However, there are a few things you need to consider when using a mic with any mobile device. By following these steps, you can drastically improve audio quality for your video calls and conferences – and this can make all the difference between a call that is relaxed and flows smoothly, and one that is hard work for everybody. To adjust your microphone volume, you will need to access the level control either in your computer’s audio settings or in your conferencing app settings. It’s a good idea to check your volume before jumping on a call to make sure it isn’t too high or low – roughly 2/3 of the way across the level meter is a good place to be sitting. If you’re close to your microphone when talking and in a relatively quiet room, you shouldn’t need to adjust it at all.
The user must accept that in two of the three modes, there will be no latency-free monitoring. RØDE’s own alternative microphones (in some cases, combined with a third-party interface or mixer) can sometimes be a better value proposition than the NT1-5G. It basically comes down to how often the user expects to be using each of the three options, and whether it is essential to have latency-free monitoring during recording or live broadcasting her/himself. Introduced in the palindromic year of 1991, the NT1 was RØDE’s debut microphone – the first in a long line of products that have reshaped the way creators across every discipline captures audio. Over the last three decades, RØDE states that the NT1 has continued to be the best-selling studio condenser worldwide, beloved for its warm, classic sound signature and incredible versatility.
The NT1A has a slightly higher max SPL as compared to NT1 with a 137dBA vs. 132DbA. This, however, won’t make much difference in the sound unless you are recording instruments. The NT1 resembles the NT1-A in design but for the microphone, which was uniquely designed from scratch.
It includes a removable pop shield with two axes of adjustment and a telescopic arm for ultimate application versatility. Next, insert your microSD card into the slot on the back of the RØDECaster Pro and plug your headphones into the 3.5mm input on the front of the unit. Connecting an external microphone to a smartphone can be somewhat complicated, but with the right equipment and understanding of what’s required to get up and running, it’s actually very simple. It’s an official accreditation from Apple indicating that a third-party device is a certified accessory for iPod, iPhone, or iPad. Both the SC15 and VideoMic NTG are MFi-certified products, so you can be assured they will interact seamlessly with any of your iOS devices. We highly recommend using this method if you want to make the most of all the features the VideoMic NTG has to offer.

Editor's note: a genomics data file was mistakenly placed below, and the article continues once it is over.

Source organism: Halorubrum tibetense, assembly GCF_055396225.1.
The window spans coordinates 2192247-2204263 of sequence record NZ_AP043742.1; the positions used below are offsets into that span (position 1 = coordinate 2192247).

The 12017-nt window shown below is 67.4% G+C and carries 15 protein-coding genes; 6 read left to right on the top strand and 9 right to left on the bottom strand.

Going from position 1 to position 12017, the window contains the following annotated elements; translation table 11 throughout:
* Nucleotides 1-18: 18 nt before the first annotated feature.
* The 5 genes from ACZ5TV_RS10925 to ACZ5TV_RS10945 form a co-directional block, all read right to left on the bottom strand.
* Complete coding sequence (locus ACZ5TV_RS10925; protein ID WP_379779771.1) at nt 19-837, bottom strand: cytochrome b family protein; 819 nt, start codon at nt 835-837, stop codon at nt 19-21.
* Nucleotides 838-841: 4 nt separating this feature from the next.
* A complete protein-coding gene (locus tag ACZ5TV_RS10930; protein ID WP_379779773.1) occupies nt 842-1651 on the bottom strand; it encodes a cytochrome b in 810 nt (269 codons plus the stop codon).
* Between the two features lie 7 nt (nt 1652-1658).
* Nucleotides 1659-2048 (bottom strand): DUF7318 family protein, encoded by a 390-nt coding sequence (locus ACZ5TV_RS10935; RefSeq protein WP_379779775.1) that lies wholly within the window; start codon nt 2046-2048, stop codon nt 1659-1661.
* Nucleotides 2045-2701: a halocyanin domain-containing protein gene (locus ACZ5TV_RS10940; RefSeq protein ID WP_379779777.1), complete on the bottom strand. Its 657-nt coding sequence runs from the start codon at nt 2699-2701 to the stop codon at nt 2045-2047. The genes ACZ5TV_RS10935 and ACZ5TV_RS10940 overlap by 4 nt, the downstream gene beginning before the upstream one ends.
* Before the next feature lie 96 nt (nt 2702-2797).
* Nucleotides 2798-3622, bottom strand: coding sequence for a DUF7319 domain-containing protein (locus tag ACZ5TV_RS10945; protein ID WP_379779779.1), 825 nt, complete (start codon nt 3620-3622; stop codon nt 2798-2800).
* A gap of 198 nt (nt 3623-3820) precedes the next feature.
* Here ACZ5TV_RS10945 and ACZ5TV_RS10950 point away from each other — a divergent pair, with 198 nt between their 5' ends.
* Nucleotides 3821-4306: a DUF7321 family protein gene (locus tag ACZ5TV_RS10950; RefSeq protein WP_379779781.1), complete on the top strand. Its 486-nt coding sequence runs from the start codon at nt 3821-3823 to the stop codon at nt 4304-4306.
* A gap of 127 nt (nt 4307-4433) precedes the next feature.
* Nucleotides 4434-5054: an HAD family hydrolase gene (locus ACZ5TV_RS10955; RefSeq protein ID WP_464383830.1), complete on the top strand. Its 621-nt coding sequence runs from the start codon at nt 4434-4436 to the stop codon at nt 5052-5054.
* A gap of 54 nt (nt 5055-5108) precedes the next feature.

From here, press the back button in the top left of the screen to get back to the main settings screen for Channel 1 and select ‘Level’. If you are using a condenser microphone, this is where you can switch on phantom power.
It is important to note that the NT1 was released 14 years after the NT1A. Generally, however, NT1 is more appropriate if you are going for a natural sound while the NT1A is excellent if you want brighter tones.
The RØDE VideoMic GO II, VideoMic Me-C and VideoMic Me-L are good options if you’re looking for a great-sounding solution that’s very easy to use. These super-compact microphones plug into any smartphone with an included cable (VideoMic GO II) or directly via USB-C (Me-C) or Lightning (Me-L) port. They are directional microphones, meaning they focus on what they are pointed at while minimising surrounding sounds, and they mount directly onto the phone with no additional equipment required.
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Rode Nt1 Vs. Nt1a: How Do They Compare
And the F3 can also be used as a standalone preamp/interface, if desired. I often do interviews with two dynamic microphones connected to the F3, each on its own 32-bit float track at 48 kHz sampling frequency. I will also happily admit that since acquiring and using the F3 for interviews, two interviewees have spontaneously begun reciting a poem or singing a song at a much higher level, so the 32-bit float has saved me already on two occasions so far.
Using the touchscreen, select ‘Microphone’ from these options and select the RØDE microphone you are using. If your mic doesn’t appear in this list, select either ‘Dynamic’ or ‘Condenser’. If you’re unsure what type of mic you’re using, contact us at /rode.com/support/contact. With most smartphone manufacturers moving away from utilising 3.5mm audio connections, the easiest way to connect a microphone to your device is via its USB-C or Lightning port. Using an external microphone is the single best way to improve your smartphone audio.
You will also need a TRS cable that you plug in the section “MAIN OUT” in your console. You might want to go for the NT1 if you like making your tweaks, and defining your own sound as a flatter sound is easier to work with.